5 © Tan,Steinbach, Kumar Introduction to Data Mining 4/18/ Examples of Sequence l Web sequence: l Sequence of initiating events causing the nuclear accident at 3-mile Island: (http://stellar-one.com/nuclear/staff_reports/summary_SOE_the_initiating_event.htm) l Sequence of books checked out at a library:

6 © Tan,Steinbach, Kumar Introduction to Data Mining 4/18/ Formal Definition of a Subsequence l A sequence is contained in another sequence (m n) if there exist integers i 1 < i 2 < … < i n such that a 1 b i1, a 2 b i1, …, a n b in l The support of a subsequence w is defined as the fraction of data sequences that contain w l A sequential pattern is a frequent subsequence (i.e., a subsequence whose support is minsup) Data sequenceSubsequenceContain? Yes No Yes

7 © Tan,Steinbach, Kumar Introduction to Data Mining 4/18/ Sequential Pattern Mining: Definition l Given: –a database of sequences –a user-specified minimum support threshold, minsup l Task: –Find all subsequences with support minsup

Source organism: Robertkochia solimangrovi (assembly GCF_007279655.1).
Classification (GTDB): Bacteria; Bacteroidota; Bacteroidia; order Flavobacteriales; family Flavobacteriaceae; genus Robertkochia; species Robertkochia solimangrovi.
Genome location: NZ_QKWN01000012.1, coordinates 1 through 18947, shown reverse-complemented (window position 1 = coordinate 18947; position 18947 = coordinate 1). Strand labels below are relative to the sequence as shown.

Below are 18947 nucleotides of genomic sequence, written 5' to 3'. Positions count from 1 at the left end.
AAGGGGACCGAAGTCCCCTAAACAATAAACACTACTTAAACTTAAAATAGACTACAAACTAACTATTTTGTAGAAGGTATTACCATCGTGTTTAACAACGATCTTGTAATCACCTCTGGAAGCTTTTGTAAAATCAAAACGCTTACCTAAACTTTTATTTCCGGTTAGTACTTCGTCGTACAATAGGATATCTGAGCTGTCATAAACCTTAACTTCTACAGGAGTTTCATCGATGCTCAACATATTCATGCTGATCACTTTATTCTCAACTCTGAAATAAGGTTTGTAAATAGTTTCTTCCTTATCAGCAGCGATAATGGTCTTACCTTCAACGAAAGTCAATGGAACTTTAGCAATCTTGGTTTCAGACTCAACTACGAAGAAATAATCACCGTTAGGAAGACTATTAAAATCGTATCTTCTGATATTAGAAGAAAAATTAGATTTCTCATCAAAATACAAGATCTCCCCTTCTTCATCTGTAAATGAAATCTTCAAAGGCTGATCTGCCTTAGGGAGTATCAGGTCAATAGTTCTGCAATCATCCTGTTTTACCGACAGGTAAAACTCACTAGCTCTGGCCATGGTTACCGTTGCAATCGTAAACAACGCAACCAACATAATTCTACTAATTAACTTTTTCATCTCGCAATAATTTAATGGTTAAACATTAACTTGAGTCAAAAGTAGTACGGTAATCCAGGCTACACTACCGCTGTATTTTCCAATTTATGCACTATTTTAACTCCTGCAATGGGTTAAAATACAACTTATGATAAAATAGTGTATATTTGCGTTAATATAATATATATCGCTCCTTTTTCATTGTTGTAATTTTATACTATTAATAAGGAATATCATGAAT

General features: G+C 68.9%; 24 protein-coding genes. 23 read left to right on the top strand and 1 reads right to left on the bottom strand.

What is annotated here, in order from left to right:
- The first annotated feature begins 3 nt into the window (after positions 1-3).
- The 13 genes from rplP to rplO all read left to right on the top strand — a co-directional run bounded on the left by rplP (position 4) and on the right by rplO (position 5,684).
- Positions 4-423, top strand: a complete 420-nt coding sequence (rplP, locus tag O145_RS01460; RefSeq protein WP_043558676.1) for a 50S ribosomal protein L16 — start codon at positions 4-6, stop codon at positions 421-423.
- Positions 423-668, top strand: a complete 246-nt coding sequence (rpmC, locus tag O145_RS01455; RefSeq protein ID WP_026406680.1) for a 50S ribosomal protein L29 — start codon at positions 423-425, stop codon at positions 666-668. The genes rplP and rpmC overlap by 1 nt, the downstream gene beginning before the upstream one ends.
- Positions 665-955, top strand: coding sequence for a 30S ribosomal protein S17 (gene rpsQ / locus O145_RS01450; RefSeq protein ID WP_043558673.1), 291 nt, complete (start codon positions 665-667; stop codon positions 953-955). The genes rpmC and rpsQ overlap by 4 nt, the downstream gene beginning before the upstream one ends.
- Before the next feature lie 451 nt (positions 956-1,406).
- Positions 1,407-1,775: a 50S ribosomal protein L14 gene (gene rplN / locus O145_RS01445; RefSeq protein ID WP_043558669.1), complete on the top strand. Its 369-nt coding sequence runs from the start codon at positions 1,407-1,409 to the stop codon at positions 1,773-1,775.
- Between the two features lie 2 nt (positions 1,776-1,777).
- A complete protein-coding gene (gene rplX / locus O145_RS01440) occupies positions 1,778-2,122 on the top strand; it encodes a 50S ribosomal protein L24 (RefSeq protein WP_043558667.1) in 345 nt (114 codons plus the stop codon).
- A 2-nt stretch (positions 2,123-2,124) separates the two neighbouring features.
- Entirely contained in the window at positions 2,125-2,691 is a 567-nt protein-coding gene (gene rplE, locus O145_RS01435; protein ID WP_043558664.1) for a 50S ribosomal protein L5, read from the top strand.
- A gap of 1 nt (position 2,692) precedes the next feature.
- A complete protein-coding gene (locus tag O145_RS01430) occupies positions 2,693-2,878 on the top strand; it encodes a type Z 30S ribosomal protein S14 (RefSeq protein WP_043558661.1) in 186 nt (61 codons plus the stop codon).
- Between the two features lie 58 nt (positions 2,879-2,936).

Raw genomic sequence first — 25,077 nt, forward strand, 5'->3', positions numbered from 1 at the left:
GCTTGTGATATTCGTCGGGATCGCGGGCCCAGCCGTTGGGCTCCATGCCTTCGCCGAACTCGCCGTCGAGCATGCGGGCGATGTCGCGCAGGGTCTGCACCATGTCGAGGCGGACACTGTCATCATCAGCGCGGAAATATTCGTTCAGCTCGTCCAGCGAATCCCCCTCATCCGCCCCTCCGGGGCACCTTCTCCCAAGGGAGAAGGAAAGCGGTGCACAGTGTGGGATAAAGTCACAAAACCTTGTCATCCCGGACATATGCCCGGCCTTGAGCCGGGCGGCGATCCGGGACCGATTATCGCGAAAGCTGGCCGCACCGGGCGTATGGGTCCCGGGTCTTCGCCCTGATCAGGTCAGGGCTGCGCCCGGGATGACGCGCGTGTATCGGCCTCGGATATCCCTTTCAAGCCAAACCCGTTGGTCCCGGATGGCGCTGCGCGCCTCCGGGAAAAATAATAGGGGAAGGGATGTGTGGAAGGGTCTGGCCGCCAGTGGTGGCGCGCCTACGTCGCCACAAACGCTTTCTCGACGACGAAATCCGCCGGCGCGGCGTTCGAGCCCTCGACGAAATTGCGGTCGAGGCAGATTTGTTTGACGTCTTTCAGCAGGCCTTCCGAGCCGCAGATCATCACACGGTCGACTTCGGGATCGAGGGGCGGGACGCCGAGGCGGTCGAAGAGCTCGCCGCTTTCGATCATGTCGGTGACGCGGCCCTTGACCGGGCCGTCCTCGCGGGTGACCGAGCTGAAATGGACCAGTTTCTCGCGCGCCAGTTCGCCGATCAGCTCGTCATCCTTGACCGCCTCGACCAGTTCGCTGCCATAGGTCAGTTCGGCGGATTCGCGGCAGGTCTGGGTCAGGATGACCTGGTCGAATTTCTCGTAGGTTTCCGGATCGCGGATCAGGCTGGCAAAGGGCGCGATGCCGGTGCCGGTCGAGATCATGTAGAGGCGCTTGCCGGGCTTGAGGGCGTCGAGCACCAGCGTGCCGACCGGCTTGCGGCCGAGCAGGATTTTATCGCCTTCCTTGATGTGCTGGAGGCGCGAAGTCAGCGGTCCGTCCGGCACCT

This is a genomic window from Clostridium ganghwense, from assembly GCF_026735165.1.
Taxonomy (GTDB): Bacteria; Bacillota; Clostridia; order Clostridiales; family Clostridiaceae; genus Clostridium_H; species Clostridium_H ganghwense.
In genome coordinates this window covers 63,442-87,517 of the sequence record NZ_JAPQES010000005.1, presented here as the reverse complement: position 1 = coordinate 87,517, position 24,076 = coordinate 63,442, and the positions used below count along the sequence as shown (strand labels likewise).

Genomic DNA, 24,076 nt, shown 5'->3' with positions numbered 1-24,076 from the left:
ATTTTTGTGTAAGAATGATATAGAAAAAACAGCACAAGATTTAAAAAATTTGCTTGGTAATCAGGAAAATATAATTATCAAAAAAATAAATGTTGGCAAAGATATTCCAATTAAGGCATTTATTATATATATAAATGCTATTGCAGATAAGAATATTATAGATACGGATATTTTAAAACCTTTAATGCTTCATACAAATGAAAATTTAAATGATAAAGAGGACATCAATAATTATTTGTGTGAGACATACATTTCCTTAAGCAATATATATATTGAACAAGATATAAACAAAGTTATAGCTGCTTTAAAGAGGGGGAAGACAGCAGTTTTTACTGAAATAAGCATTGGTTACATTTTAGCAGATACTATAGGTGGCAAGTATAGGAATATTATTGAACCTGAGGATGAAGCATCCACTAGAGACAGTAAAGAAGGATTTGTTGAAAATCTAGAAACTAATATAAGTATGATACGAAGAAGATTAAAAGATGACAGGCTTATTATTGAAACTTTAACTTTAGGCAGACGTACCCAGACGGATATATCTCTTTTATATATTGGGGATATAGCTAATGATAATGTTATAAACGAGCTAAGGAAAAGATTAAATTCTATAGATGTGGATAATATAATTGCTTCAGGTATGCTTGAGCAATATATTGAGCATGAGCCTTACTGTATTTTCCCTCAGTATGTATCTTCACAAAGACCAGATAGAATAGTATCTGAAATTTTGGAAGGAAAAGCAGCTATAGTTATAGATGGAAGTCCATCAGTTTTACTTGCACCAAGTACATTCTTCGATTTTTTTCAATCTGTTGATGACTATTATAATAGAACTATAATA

8 © Tan,Steinbach, Kumar Introduction to Data Mining 4/18/ Sequential Pattern Mining: Challenge l Given a sequence: –Examples of subsequences:,,, etc. l How many k-subsequences can be extracted from a given n-sequence? n = 9 k=4: Y _ _ Y Y _ _ _ Y

9 © Tan,Steinbach, Kumar Introduction to Data Mining 4/18/ Sequential Pattern Mining: Example Minsup = 50% Examples of Frequent Subsequences: s=60% s=80% s=60%

10 © Tan,Steinbach, Kumar Introduction to Data Mining 4/18/ Extracting Sequential Patterns l Given n events: i 1, i 2, i 3, …, i n l Candidate 1-subsequences:,,, …, l Candidate 2-subsequences:,, …,,, …, l Candidate 3-subsequences:,, …,,, …,,, …,,, …